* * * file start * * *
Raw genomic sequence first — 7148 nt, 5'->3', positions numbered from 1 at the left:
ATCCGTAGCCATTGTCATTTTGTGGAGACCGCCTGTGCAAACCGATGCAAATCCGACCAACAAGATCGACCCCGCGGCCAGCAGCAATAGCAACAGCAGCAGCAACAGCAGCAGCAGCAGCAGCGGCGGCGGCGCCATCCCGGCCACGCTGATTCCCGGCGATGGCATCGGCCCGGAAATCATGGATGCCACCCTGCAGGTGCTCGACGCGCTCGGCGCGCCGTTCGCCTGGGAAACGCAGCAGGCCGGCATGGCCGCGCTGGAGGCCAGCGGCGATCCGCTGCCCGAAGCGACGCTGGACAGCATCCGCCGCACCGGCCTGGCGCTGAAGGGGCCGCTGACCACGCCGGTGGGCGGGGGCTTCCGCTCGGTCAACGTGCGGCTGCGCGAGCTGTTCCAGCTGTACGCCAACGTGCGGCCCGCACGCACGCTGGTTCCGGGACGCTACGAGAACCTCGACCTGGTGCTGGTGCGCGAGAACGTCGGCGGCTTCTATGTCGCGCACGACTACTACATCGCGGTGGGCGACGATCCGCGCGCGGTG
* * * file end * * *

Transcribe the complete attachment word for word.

Raw genomic sequence first — 7148 nt, 5'->3', positions numbered from 1 at the left:
ATCCGTAGCCATTGTCATTTTGTGGAGACCGCCTGTGCAAACCGATGCAAATCCGACCAACAAGATCGACCCCGCGGCCAGCAGCAATAGCAACAGCAGCAGCAACAGCAGCAGCAGCAGCAGCGGCGGCGGCGCCATCCCGGCCACGCTGATTCCCGGCGATGGCATCGGCCCGGAAATCATGGATGCCACCCTGCAGGTGCTCGACGCGCTCGGCGCGCCGTTCGCCTGGGAAACGCAGCAGGCCGGCATGGCCGCGCTGGAGGCCAGCGGCGATCCGCTGCCCGAAGCGACGCTGGACAGCATCCGCCGCACCGGCCTGGCGCTGAAGGGGCCGCTGACCACGCCGGTGGGCGGGGGCTTCCGCTCGGTCAACGTGCGGCTGCGCGAGCTGTTCCAGCTGTACGCCAACGTGCGGCCCGCACGCACGCTGGTTCCGGGACGCTACGAGAACCTCGACCTGGTGCTGGTGCGCGAGAACGTCGGCGGCTTCTATGTCGCGCACGACTACTACATCGCGGTGGGCGACGATCCGCGCGCGGTG